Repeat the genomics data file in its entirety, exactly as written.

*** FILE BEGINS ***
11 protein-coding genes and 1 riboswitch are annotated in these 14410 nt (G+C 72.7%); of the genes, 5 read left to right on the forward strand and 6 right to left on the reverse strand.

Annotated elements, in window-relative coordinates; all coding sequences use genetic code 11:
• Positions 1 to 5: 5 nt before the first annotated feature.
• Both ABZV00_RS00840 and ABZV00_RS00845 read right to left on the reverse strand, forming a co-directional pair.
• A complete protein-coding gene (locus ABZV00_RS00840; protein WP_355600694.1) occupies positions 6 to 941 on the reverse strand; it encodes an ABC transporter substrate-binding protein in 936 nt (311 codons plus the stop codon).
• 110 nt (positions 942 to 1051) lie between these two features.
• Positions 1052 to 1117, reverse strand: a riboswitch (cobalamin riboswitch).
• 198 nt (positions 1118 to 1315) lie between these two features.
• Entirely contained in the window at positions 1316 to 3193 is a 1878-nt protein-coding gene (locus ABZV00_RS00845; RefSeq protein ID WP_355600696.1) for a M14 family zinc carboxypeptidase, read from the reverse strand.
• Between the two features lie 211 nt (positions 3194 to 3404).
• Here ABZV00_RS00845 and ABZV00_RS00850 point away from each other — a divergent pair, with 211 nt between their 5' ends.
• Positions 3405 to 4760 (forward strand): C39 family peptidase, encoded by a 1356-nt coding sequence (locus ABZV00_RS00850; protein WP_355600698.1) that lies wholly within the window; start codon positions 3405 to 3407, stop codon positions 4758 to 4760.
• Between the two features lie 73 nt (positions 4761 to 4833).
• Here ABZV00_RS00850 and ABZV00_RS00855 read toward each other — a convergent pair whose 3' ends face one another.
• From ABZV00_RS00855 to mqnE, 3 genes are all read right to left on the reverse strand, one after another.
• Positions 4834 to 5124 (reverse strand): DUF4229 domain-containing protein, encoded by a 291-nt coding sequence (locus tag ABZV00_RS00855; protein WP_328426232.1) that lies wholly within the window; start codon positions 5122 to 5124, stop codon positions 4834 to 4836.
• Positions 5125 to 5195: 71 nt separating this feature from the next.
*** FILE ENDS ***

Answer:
11 protein-coding genes and 1 riboswitch are annotated in these 14410 nt (G+C 72.7%); of the genes, 5 read left to right on the forward strand and 6 right to left on the reverse strand.

Annotated elements, in window-relative coordinates; all coding sequences use genetic code 11:
• Positions 1 to 5: 5 nt before the first annotated feature.
• Both ABZV00_RS00840 and ABZV00_RS00845 read right to left on the reverse strand, forming a co-directional pair.
• A complete protein-coding gene (locus ABZV00_RS00840; protein WP_355600694.1) occupies positions 6 to 941 on the reverse strand; it encodes an ABC transporter substrate-binding protein in 936 nt (311 codons plus the stop codon).
• 110 nt (positions 942 to 1051) lie between these two features.
• Positions 1052 to 1117, reverse strand: a riboswitch (cobalamin riboswitch).
• 198 nt (positions 1118 to 1315) lie between these two features.
• Entirely contained in the window at positions 1316 to 3193 is a 1878-nt protein-coding gene (locus ABZV00_RS00845; RefSeq protein ID WP_355600696.1) for a M14 family zinc carboxypeptidase, read from the reverse strand.
• Between the two features lie 211 nt (positions 3194 to 3404).
• Here ABZV00_RS00845 and ABZV00_RS00850 point away from each other — a divergent pair, with 211 nt between their 5' ends.
• Positions 3405 to 4760 (forward strand): C39 family peptidase, encoded by a 1356-nt coding sequence (locus ABZV00_RS00850; protein WP_355600698.1) that lies wholly within the window; start codon positions 3405 to 3407, stop codon positions 4758 to 4760.
• Between the two features lie 73 nt (positions 4761 to 4833).
• Here ABZV00_RS00850 and ABZV00_RS00855 read toward each other — a convergent pair whose 3' ends face one another.
• From ABZV00_RS00855 to mqnE, 3 genes are all read right to left on the reverse strand, one after another.
• Positions 4834 to 5124 (reverse strand): DUF4229 domain-containing protein, encoded by a 291-nt coding sequence (locus tag ABZV00_RS00855; protein WP_328426232.1) that lies wholly within the window; start codon positions 5122 to 5124, stop codon positions 4834 to 4836.
• Positions 5125 to 5195: 71 nt separating this feature from the next.